The Cabot Trail — Day 1

The Cabot Trail is purported to be one of the finest motorcycling roads in the world, sort of like Maine’s Acadia National Park loop road on steroids — winding mountain roads over stunning ocean vistas around the perimeter of Cape Breton Island on the far eastern end of Nova Scotia.  We decided to find out if the hype matches the reality.

After a ride down ME-100 through Portland to Congress Street, the Franklin arterial and into the Old Port on Commercial Street, we boarded the Novastar ferry at the Ocean Gate pier for an overnight ride to Yarmouth, Nova Scotia.  The Novastar is now in its second year of operation, replacing the earlier high-speed ferry “the Cat”.  It is sort of a combination cruise ship with ferry, vehicles occupying the lower decks while passengers enjoy the restaurants, casino and cabins on the upper decks.

The Novastar Ferry entering port in Portland, ME
The Novastar Ferry entering port in Portland, ME

Here you can see the ramp being lowered prior to the unloading of vehicles.  Once the boat was empty, we were permitted to ride onto the boat, where several very courteous crewmen hurried to lash the bikes down to the deck.  At that point we took our luggage (once you leave the vehicle deck, you cannot return to it until disembarking) and rode the elevator to deck 8 where our cabin awaited.

We paid $40 extra for an “exterior” cabin, which has a window, and were glad that we had done so, as it made the small space feel much bigger.  I was afraid that the room would be tiny, stuffy and claustrophobic, but to the contrary it was well-lit and well-ventilated and we enjoyed it very much.

enjoying the view into Portland Harbor
enjoying the view into Portland Harbor
an "exterior" cabin -- has a porthole!
an “exterior” cabin — has a porthole and a private bath with shower!

Truly, we really enjoyed the Novastar — it was clean, the food was great, the common areas were spacious and attractive, the crew was unfailingly helpful and courteous, and it was really fun to take a cruise to start our ride.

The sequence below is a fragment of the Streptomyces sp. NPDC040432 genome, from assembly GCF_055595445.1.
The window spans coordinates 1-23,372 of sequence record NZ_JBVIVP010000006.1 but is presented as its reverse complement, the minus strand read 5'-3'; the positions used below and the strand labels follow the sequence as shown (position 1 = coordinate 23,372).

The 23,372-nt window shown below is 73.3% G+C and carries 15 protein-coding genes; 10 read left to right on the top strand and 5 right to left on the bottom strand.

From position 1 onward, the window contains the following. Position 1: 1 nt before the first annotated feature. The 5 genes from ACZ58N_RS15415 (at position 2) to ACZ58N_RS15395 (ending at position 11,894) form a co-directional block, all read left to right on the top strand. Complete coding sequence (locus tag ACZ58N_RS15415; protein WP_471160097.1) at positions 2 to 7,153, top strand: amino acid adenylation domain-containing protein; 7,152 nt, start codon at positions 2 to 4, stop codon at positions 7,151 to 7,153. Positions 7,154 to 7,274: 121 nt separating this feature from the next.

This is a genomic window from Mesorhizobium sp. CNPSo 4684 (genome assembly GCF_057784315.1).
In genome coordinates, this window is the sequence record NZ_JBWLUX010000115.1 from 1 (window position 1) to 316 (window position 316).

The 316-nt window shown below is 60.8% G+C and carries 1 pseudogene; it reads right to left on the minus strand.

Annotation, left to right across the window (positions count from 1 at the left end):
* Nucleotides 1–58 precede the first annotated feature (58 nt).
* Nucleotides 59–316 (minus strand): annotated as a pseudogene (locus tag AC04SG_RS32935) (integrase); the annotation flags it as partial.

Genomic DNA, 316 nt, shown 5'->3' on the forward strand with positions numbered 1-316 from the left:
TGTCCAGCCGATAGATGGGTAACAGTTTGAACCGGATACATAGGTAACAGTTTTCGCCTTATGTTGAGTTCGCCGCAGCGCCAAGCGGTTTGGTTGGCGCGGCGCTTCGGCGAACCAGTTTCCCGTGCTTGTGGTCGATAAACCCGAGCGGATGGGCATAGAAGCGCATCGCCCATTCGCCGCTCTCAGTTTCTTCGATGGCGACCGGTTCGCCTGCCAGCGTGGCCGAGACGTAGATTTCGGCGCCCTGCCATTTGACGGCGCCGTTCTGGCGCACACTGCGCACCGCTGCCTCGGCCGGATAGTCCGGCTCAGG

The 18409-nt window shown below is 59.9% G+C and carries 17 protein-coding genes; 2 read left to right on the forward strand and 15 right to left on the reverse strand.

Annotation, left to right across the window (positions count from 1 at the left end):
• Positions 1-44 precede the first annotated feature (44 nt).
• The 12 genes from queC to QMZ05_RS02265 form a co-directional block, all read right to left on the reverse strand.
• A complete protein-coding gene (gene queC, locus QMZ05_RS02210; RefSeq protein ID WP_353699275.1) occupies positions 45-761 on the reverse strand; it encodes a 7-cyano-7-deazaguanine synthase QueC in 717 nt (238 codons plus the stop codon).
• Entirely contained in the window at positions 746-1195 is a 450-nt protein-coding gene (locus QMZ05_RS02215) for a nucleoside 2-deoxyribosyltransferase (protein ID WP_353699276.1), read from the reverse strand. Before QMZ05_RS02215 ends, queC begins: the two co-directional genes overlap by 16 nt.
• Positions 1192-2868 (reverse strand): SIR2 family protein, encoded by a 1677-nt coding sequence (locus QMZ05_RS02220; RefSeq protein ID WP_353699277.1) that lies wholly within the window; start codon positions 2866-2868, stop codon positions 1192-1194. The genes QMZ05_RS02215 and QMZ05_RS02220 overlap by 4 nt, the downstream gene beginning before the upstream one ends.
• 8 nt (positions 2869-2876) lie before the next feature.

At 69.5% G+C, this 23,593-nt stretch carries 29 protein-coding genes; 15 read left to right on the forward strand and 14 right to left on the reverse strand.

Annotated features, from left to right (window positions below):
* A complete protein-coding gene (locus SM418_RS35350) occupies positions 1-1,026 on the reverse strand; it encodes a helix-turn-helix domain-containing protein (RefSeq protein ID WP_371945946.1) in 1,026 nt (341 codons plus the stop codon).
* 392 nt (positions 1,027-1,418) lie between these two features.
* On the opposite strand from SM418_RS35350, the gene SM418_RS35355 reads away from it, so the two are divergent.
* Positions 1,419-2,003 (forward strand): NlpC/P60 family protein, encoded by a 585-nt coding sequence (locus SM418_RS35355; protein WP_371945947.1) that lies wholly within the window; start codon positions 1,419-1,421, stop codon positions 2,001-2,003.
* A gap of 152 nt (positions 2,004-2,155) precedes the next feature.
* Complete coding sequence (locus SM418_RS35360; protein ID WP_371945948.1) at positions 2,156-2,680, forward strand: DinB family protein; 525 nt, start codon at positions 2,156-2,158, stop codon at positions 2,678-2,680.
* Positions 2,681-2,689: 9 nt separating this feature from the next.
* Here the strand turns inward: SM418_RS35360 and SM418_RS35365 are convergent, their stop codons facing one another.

Was it worth it to ride the Novastar rather than drive to Nova Scotia?  Debatable, but I think it was.  It IS expensive — we spent close to $700 USD for the ride — but it saved us at least two days of driving, along with two days of meals and hotels and two days of wear and tear, both on the bikes and on us.  While there are cheaper options on the Novastar to getting an exterior cabin, the privacy and the view were in our opinion well worth it.  The return trip, by the way, is a day trip, so we will purchase the cheaper “reclining chair” option so we’ll have a guaranteed place to sit, but a cabin won’t be necessary coming back.

image
Portland Harbor view from the deck of the Novastar
fuzzy, through-the-restaurant-window view of Portland Head Light en route.
fuzzy, through-the-restaurant-window view of Portland Head Light en route.

Our cruise put us into Yarmouth, Nova Scotia at 8AM, ready to head east for the Cabot Trail!

One thought on “The Cabot Trail — Day 1

  1. Ooh the novastar looks so neat! I’m glad you are having a good time so far! Excited to hear about the next leg of your journey. We are off to the DCI finals today!

    Like

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